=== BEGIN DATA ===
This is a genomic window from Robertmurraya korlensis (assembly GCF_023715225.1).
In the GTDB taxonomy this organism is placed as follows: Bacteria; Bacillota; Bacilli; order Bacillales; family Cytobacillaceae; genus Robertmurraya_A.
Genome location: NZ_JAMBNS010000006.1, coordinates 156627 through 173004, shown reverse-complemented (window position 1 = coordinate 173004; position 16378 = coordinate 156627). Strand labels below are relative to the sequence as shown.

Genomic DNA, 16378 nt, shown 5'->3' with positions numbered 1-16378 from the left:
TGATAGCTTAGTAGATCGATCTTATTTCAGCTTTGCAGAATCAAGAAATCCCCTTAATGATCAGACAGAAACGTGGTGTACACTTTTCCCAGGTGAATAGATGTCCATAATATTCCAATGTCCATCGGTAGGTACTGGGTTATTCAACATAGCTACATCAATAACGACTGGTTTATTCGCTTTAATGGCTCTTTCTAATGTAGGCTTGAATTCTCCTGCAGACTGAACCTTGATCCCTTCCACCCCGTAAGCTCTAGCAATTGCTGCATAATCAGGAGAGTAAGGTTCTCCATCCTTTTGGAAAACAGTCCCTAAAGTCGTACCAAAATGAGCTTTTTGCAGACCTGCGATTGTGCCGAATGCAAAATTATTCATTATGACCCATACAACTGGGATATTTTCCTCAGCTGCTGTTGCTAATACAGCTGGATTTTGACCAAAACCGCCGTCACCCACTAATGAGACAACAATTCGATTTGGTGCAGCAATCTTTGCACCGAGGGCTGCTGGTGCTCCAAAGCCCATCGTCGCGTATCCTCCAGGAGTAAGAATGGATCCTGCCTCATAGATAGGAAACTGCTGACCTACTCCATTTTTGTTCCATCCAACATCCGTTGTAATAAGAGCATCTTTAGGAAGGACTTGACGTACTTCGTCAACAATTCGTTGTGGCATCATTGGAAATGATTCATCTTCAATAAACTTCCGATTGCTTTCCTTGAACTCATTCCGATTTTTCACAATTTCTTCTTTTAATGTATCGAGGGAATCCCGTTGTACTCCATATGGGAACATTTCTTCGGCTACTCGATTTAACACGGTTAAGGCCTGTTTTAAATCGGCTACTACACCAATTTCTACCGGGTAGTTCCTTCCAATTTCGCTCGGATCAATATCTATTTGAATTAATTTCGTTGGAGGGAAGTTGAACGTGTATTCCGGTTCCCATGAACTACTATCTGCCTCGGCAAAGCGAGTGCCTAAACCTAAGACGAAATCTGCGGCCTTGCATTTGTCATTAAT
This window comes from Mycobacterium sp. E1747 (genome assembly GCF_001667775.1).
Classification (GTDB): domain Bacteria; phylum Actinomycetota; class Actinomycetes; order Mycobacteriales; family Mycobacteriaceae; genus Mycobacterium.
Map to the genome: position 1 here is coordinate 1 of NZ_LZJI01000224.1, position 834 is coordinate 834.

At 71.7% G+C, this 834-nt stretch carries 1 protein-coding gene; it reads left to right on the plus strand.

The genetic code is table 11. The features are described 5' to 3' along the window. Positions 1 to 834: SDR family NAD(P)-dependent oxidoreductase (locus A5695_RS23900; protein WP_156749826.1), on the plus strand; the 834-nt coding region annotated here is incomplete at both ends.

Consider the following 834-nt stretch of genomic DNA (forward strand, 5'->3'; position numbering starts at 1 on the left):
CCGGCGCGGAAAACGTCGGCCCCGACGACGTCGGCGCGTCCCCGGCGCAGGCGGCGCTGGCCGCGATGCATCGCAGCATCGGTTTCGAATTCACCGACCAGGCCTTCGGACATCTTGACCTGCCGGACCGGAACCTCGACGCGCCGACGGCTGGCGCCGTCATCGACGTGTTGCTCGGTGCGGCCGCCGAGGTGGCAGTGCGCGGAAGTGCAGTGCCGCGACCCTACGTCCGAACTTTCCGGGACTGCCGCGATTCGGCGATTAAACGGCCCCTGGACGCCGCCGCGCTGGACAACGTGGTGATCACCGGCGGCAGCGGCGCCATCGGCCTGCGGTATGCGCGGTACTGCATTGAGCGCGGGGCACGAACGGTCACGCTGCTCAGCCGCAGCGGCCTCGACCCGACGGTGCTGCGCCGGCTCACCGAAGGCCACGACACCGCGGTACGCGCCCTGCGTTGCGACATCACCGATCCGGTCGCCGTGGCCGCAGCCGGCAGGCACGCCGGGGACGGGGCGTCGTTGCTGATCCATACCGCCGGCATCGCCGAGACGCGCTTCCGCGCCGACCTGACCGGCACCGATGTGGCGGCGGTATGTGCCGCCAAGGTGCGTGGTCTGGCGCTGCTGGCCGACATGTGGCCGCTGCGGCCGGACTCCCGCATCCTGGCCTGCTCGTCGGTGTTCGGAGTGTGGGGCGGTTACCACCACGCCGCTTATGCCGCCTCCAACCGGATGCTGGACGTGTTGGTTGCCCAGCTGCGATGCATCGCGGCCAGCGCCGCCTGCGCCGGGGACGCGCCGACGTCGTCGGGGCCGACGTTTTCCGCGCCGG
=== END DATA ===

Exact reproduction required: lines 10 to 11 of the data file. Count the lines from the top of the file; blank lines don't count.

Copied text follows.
The genetic code is table 11. The features are described 5' to 3' along the window. Positions 1 to 834: SDR family NAD(P)-dependent oxidoreductase (locus A5695_RS23900; protein WP_156749826.1), on the plus strand; the 834-nt coding region annotated here is incomplete at both ends.

Consider the following 834-nt stretch of genomic DNA (forward strand, 5'->3'; position numbering starts at 1 on the left):